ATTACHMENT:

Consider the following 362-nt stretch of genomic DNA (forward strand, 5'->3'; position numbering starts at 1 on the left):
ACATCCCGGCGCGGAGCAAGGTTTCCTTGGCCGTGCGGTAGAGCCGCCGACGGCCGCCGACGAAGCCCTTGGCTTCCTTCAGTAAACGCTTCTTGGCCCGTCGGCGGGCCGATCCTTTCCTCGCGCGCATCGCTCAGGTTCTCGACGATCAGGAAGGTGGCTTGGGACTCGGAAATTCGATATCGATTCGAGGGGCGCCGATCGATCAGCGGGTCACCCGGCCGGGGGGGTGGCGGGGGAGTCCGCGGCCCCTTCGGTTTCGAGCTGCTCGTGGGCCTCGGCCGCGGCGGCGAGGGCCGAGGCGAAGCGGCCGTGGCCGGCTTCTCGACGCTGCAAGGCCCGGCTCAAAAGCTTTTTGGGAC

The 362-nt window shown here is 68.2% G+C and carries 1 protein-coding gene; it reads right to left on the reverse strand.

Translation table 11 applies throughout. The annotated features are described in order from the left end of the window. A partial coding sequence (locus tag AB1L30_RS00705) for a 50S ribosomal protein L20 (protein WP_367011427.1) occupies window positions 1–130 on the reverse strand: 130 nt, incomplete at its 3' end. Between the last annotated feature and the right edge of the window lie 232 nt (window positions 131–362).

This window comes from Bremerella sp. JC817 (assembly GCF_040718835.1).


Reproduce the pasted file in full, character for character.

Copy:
Consider the following 362-nt stretch of genomic DNA (forward strand, 5'->3'; position numbering starts at 1 on the left):
ACATCCCGGCGCGGAGCAAGGTTTCCTTGGCCGTGCGGTAGAGCCGCCGACGGCCGCCGACGAAGCCCTTGGCTTCCTTCAGTAAACGCTTCTTGGCCCGTCGGCGGGCCGATCCTTTCCTCGCGCGCATCGCTCAGGTTCTCGACGATCAGGAAGGTGGCTTGGGACTCGGAAATTCGATATCGATTCGAGGGGCGCCGATCGATCAGCGGGTCACCCGGCCGGGGGGGTGGCGGGGGAGTCCGCGGCCCCTTCGGTTTCGAGCTGCTCGTGGGCCTCGGCCGCGGCGGCGAGGGCCGAGGCGAAGCGGCCGTGGCCGGCTTCTCGACGCTGCAAGGCCCGGCTCAAAAGCTTTTTGGGAC

The 362-nt window shown here is 68.2% G+C and carries 1 protein-coding gene; it reads right to left on the reverse strand.

Translation table 11 applies throughout. The annotated features are described in order from the left end of the window. A partial coding sequence (locus tag AB1L30_RS00705) for a 50S ribosomal protein L20 (protein WP_367011427.1) occupies window positions 1–130 on the reverse strand: 130 nt, incomplete at its 3' end. Between the last annotated feature and the right edge of the window lie 232 nt (window positions 131–362).

This window comes from Bremerella sp. JC817 (assembly GCF_040718835.1).